As Tajik Rap Gets Political, Authorities Resort to Bans and Pressure


Photo from Tajik Rapper Master Ismail's VK (Russian social network) account.

[8 minute read]

The mayor of Dushanbe, Tajikistan banned rap and rock music from the capital's buses, minibuses (marshrutkas), and taxis, suggesting that the genre was “alien to national and universal human values,” earlier this year. The initiative received the full backing from the country's Minister of Education who stated [ru] that tunes which “do not conform to national culture” should be banned. 

Since the late 1990s, rap music has gained popularity among young people in Tajikistan. Some rappers have used the new musical genre to voice political issues. The authorities have responded by imposing limitations on hip-hop and forcing homegrown rappers to censor their lyrics. These restrictions have met with little public resistance, as many people in the country loathe rap.

Tajik rap began among young people influenced by American hip-hop, mainly in the capital, Dushanbe. By the late 2000s, a vibrant rap underground emerged in the country's main urban areas. A number of Tajik rappers held well-attended concerts, recorded albums, and produced music videos. In a country where everyone owns a mobile phone and mobile Internet is affordable, young people shared and listened to homegrown rap on media sharing platforms and social networks.

Three of Tajikistan's most popular rappers (from left to right): Alisho, Bakha 84, and Master Ismail. Screen capture from YouTube video uploaded on October 21, 2012, by TojTV.

Three of Tajikistan's most popular rappers (from left to right): Aslisho, Bakha 84, and Master Ismail. Screen capture from YouTube video uploaded on October 21, 2012, by TojTV.

Bitter lyrics

Compared to other musical genres in Tajikistan, rap has gone much further in its honesty and willingness to tackle thorny subjects. 

For example, the “founder” of Tajik-language rap, Master Ismail (aka M.One), has many compositions that are heavy in political content. In one of his songs, the rapper who now lives in Russia, sings [ru]:

Политиканы с набитыми животами,

не насытятся они банковскими счетами.

А народ все молчит и терпит, тупо верит,

что когда-нибудь на их улице будет праздник.

Я сын этого города и этой бедной страны,

и кто, если не мы, сможем выйти из тьмы?

Вокруг – стройки, отели, модные магазины,

и в то же время нет воды и света, и все без причины.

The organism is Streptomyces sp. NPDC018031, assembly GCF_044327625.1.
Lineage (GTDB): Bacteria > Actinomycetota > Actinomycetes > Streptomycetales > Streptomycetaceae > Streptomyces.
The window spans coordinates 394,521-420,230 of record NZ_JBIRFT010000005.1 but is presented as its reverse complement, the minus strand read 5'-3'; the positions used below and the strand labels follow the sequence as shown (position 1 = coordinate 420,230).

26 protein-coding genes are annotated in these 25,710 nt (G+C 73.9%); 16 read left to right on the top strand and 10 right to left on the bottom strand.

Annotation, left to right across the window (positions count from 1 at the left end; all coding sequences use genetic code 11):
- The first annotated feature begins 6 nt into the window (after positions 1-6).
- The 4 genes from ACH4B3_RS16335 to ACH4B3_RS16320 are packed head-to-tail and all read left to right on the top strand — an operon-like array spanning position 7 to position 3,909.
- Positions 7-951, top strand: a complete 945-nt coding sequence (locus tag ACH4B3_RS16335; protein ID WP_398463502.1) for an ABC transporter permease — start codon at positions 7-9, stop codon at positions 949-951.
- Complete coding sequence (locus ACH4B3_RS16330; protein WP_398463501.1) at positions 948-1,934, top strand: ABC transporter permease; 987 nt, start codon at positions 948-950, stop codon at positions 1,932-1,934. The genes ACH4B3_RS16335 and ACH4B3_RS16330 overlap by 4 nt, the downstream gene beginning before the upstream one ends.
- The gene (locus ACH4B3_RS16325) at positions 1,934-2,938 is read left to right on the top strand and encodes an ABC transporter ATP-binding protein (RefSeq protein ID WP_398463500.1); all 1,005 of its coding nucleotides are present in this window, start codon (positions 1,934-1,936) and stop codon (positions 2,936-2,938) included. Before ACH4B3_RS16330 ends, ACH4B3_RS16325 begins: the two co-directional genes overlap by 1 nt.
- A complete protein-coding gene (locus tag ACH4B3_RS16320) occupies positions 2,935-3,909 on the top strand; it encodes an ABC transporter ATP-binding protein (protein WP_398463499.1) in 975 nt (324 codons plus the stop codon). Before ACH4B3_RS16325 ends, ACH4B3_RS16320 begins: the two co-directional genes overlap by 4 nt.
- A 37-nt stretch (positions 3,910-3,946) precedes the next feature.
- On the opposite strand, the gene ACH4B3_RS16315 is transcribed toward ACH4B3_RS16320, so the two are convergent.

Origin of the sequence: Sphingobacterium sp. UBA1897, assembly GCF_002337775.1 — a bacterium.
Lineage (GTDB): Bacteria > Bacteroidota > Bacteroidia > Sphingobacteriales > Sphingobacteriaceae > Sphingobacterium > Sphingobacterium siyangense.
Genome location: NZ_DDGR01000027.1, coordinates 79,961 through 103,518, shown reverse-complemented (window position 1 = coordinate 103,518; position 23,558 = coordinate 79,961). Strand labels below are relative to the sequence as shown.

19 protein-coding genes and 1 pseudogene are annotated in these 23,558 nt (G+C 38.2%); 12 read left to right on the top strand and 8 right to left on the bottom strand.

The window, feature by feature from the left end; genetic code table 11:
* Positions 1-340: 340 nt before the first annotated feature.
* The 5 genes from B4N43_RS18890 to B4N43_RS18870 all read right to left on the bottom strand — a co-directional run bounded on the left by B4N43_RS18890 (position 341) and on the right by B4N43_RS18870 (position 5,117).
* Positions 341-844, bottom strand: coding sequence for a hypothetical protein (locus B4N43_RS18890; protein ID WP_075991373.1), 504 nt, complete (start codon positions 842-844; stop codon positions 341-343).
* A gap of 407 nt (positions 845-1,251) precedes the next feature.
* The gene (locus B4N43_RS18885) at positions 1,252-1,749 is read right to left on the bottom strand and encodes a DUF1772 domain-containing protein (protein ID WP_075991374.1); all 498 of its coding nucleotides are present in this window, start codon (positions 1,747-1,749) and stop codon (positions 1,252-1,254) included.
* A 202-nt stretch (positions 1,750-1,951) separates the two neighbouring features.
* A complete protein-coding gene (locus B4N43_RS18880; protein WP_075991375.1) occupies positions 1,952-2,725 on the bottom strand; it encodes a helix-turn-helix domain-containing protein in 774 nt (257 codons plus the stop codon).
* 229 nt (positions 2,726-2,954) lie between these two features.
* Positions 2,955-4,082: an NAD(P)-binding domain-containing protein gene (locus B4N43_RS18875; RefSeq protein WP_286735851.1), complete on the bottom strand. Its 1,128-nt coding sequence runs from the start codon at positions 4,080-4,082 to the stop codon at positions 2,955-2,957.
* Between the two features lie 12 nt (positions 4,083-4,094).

Почему народ должен быть рабом в чужой стране,

кто-нибудь в этой стране может ответить мне?

Моя родина тихо плачет и ждет, ждет,

пока ее спасет его народ…

Politicians with full stomachs
Never get fed up with money in their bank accounts.
Meanwhile the people remain silent and believe stubbornly
That one day the holiday will come to their streets.
I am the son of this city and this poor country.
If we can't escape this darkness, who can?
We are surrounded by construction projects, hotels, and fashion boutiques,
While our homes have no water or electricity, for no reason.
Can someone in this country tell me
Why our people have to be slaves in a foreign country? [alluding to Tajik migrant workers in Russia]
My motherland is crying silently and waiting
To be liberated by its people…

Another rapper, hiding his name under the alias ‘Tadzhik iz Novosibirska’ [Tajik from Novosibirsk], asks [ru] in a song:

Скажите, пожалуйста, Ваше Величество, где газ, где вода, где электричество? Где экономика, где стратегия, где вами обещанная клятва? Почему Россия должна нас содержать? Где наши права? Где свобода слова? Люди хотят правды, хотят справедливости, но вы их пугаете, они боятся мести.

Хватит пытать народ, мы хотим перемен. Даже вне Родины я остался патриотом своей страны. Наш народ достоин жить лучше

Your Highness [formal greeting to the President], could you please tell me where our natural gas, water, and electricity is? Where is the economy, strategy, or the oath of office you took? Why does Russia have to feed us? Where are our rights? Where is freedom of speech? People want the truth and justice, but you are intimidating them, and they are afraid of revenge.

Stop torturing people. We want to see change. Far from the Motherland I have remained a patriot of my country. Our people deserve a better life.

Some rap performers also infuriated the authorities during the government-led security operation in Khorog, eastern Tajikistan, in summer 2012. Challenging the official narrative, Russia-based rappers who had come from the area affected by violence blamed [ru] events leading to the security operation on injustice, corruption, and arbitrariness in the country's law-enforcement agencies.

Censoring “unpatriotic” content

Such lyrics have made the authorities increasingly suspicious of homegrown hip-hop, particularly because the bitter tunes contrast sharply with the cheeriness of official propaganda. In a recent interview, Master Ismail claimed [ru] that the authorities warned him repeatedly against “crossing the line” in his rap while he lived in Tajikistan.

Aside from issuing bans on hip hop in public places, government officials have also urged rappers to be more “patriotic”. In November 2012, the head of the country's Union of Composers asserted [ru] that American-style rap music posed a threat to “national identity”. He also urged [ru] performers to create an “authentic” and more “patriotic” hip-hop style, while pledging to keep rap off radio and television.